No matter how many pictures you’ve seen, the first impression you’ll have of the Colosseum is amazement at its sheer enormity. It is massive and looks as if it has been plopped down among the surrounding buildings, and not the other way around.
Your first view of the Flavian Amphitheater (the Colosseum’s original name) should be from the outside, and it’s important to walk completely around its 500m (1,640-ft.) circumference. It doesn’t matter where you start, but do the circle and look at the various stages of ruin before delving in. Note the different column styles on each level. A conservation makeover will run throughout 2016, to consolidate the structure and remove soot and pollution marks.
Once inside, walk onto the partially reconstructed wooden platform flooring that once covered the hypogeum, the place that is, where gladiators and beasts waited their turn in the arena. Vespasian ordered the construction of the elliptical bowl, called the Amphitheatrum Flavium, in a.d. 72; it was inaugurated by Titus in a.d. 80 with a bloody combat, lasting many weeks, between gladiators and wild beasts. The stadium could hold as many as 87,000 spectators by some counts, and seats were sectioned on three levels, dividing the people by social rank and gender. There were 80 entrances and historians say the massive crowds could be seated within a few minutes. Most events were free, but all spectators had to obtain a terra-cotta disc, called a tessera, to enter.
The Colosseum was built as a venue for gladiator contests and wild animal fights, but when the Roman Empire fell, it was abandoned and eventually overgrown with vegetation. You’ll notice on the top of the “good side,” as locals call it, that there are a few remaining supports that once held the canvas awning that covered the stadium during rain or for the summer heat. Much of the ancient travertine that covered its outside was used for palaces like the nearby Palazzo Venezia and Palazzo Cancelleria near the Campo de’ Fiori.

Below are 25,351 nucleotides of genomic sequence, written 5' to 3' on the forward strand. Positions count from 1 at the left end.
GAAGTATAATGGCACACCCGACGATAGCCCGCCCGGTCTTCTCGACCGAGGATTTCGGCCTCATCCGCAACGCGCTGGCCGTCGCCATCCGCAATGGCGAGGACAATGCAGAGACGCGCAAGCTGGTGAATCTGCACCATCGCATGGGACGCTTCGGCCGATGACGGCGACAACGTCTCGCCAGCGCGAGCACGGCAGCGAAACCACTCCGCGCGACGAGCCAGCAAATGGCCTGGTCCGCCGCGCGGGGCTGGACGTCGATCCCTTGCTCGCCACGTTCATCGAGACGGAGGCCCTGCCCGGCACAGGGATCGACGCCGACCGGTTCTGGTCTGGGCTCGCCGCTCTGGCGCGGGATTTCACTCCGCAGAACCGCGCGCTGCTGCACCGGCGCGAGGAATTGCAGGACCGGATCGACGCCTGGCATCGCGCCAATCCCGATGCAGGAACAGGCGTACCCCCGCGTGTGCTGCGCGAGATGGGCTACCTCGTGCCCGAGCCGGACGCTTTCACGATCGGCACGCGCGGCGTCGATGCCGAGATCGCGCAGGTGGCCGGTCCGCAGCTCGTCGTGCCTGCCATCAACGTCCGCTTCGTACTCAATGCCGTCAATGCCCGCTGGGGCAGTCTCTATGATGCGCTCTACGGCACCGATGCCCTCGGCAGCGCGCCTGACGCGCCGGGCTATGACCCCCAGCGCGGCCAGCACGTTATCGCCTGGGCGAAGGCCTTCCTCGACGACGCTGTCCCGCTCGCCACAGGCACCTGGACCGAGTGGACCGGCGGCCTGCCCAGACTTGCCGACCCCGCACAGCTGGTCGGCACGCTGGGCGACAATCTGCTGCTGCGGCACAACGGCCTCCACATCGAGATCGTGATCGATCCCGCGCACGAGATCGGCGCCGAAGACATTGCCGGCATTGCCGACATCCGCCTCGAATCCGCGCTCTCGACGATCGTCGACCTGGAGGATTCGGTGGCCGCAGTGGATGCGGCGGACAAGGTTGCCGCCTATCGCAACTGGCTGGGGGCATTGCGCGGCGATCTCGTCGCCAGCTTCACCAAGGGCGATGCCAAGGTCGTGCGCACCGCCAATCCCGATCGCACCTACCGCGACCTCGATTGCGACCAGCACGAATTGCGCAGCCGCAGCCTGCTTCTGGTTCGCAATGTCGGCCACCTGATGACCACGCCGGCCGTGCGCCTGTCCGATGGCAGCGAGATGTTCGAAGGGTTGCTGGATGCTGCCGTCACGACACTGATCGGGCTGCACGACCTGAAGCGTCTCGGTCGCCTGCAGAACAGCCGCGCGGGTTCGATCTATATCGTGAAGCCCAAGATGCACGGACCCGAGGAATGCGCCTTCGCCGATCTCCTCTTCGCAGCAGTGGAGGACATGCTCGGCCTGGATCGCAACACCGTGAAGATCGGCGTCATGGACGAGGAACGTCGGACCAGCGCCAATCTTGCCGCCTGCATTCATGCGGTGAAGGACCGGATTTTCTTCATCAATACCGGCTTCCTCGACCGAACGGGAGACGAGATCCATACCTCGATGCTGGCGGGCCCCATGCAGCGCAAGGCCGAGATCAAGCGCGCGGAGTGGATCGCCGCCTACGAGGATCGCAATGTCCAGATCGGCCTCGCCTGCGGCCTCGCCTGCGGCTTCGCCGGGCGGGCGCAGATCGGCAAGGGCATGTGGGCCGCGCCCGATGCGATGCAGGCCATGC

An ongoing conservation effort, funded by the Italian design house Tod's, helped eliminate nearly 2,000 years of soot from the monument's exterior; restoration efforts have now shifted to its underground vaults and passageways. Access to the Colosseum Underground and Belvedere (upper tier) is by guided tour only, ticketed separately from admission to the Colosseum (and not included with the RomaPass). The process for purchasing tickets online can be baffling, but essentially you can reserve a tour of the underground OR the belvedere OR both areas, up to one month in advance. These tours sell out very quickly. A combined tour costs 15€, in addition to the 12€ admission fee. Remember that the same ticket you buy for the Colosseum includes admission to the Forum and Palatine Hill, and is valid for 2 days.
Note that as of spring, 2019, all visitors to the Colosseum must purchase a timed entry ticket. Though a limited amount of same-day tickets may be available for walk-up visitors, we wouldn’t risk it. Buy your ticket well in advance through the official website, and print or download it before your visit. You still must go through security screening, which can take up to an hour on busy days. RomaPass holders must also reserve a time to enter the Colosseum, either online or by calling tel. 06-39967575. There’s a 2€ per person service charge to reserve a time.